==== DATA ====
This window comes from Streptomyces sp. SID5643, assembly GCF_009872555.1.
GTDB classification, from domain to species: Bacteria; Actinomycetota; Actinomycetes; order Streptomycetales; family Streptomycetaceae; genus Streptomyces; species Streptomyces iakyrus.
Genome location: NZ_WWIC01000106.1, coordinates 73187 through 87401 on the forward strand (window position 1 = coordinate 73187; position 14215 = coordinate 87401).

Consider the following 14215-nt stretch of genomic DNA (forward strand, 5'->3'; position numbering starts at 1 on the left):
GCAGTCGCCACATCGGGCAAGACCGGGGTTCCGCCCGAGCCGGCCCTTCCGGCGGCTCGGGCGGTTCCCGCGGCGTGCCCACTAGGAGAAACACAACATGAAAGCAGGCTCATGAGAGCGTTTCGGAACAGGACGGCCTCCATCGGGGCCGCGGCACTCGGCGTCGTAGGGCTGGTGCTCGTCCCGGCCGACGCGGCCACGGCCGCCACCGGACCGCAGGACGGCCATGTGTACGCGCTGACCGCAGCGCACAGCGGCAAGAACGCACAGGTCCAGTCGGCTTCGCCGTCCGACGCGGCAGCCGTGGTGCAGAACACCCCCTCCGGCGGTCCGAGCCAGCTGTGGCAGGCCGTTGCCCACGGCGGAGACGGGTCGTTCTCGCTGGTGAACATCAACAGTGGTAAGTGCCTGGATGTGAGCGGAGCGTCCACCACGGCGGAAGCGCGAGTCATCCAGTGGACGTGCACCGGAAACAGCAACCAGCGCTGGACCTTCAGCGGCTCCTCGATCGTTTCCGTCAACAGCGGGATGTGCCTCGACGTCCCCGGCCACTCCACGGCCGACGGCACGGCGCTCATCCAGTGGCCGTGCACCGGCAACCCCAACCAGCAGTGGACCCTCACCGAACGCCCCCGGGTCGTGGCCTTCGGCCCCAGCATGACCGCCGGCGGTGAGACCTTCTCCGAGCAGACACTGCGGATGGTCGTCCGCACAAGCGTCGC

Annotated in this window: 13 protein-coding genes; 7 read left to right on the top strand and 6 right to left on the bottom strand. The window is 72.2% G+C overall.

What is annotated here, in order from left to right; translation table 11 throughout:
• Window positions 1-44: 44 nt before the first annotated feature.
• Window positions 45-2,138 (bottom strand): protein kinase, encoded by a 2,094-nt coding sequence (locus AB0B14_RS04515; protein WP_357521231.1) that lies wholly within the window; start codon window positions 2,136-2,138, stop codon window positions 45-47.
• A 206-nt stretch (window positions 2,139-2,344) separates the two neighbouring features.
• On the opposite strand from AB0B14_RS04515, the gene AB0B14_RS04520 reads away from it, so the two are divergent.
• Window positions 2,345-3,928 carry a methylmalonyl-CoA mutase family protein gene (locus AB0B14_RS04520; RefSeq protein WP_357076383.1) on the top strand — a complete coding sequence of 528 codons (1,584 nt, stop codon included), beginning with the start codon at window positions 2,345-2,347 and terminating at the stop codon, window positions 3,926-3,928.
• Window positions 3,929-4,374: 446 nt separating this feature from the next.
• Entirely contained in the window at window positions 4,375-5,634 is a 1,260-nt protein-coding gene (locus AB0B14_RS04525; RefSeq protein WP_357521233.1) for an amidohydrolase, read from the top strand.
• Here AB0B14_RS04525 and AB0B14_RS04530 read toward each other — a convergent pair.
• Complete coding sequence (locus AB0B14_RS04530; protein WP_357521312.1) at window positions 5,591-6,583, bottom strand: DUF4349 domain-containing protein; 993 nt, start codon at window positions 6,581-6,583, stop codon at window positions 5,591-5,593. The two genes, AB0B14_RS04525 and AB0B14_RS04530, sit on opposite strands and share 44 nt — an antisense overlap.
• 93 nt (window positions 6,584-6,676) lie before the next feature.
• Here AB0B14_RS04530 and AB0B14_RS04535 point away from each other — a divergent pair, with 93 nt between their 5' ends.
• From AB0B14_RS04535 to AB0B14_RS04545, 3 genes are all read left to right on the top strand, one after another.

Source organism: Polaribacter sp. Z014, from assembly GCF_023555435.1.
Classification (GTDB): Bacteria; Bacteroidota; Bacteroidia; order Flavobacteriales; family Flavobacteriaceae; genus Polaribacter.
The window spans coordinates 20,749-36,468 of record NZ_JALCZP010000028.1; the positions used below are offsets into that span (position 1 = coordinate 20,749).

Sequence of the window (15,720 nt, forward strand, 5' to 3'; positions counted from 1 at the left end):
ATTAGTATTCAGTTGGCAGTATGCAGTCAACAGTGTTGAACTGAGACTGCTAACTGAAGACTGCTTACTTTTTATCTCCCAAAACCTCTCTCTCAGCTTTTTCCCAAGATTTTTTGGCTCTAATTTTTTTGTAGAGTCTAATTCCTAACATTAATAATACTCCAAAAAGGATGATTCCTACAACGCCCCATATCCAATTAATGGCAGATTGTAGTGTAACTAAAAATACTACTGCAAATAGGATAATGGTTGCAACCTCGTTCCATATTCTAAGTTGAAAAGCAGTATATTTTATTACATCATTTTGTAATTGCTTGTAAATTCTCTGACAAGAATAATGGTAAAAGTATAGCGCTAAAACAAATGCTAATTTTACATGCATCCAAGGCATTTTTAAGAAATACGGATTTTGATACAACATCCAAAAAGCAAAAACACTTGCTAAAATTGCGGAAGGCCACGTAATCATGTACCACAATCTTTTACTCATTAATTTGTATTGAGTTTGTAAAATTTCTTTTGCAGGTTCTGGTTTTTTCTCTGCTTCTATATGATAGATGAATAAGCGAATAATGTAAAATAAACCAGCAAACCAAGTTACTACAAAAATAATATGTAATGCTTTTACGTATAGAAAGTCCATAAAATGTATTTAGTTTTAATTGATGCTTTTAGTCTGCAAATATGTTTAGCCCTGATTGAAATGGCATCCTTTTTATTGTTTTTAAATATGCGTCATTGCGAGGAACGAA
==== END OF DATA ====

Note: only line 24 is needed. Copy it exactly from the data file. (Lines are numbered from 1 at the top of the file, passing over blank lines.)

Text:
ATTAGTATTCAGTTGGCAGTATGCAGTCAACAGTGTTGAACTGAGACTGCTAACTGAAGACTGCTTACTTTTTATCTCCCAAAACCTCTCTCTCAGCTTTTTCCCAAGATTTTTTGGCTCTAATTTTTTTGTAGAGTCTAATTCCTAACATTAATAATACTCCAAAAAGGATGATTCCTACAACGCCCCATATCCAATTAATGGCAGATTGTAGTGTAACTAAAAATACTACTGCAAATAGGATAATGGTTGCAACCTCGTTCCATATTCTAAGTTGAAAAGCAGTATATTTTATTACATCATTTTGTAATTGCTTGTAAATTCTCTGACAAGAATAATGGTAAAAGTATAGCGCTAAAACAAATGCTAATTTTACATGCATCCAAGGCATTTTTAAGAAATACGGATTTTGATACAACATCCAAAAAGCAAAAACACTTGCTAAAATTGCGGAAGGCCACGTAATCATGTACCACAATCTTTTACTCATTAATTTGTATTGAGTTTGTAAAATTTCTTTTGCAGGTTCTGGTTTTTTCTCTGCTTCTATATGATAGATGAATAAGCGAATAATGTAAAATAAACCAGCAAACCAAGTTACTACAAAAATAATATGTAATGCTTTTACGTATAGAAAGTCCATAAAATGTATTTAGTTTTAATTGATGCTTTTAGTCTGCAAATATGTTTAGCCCTGATTGAAATGGCATCCTTTTTATTGTTTTTAAATATGCGTCATTGCGAGGAACGAA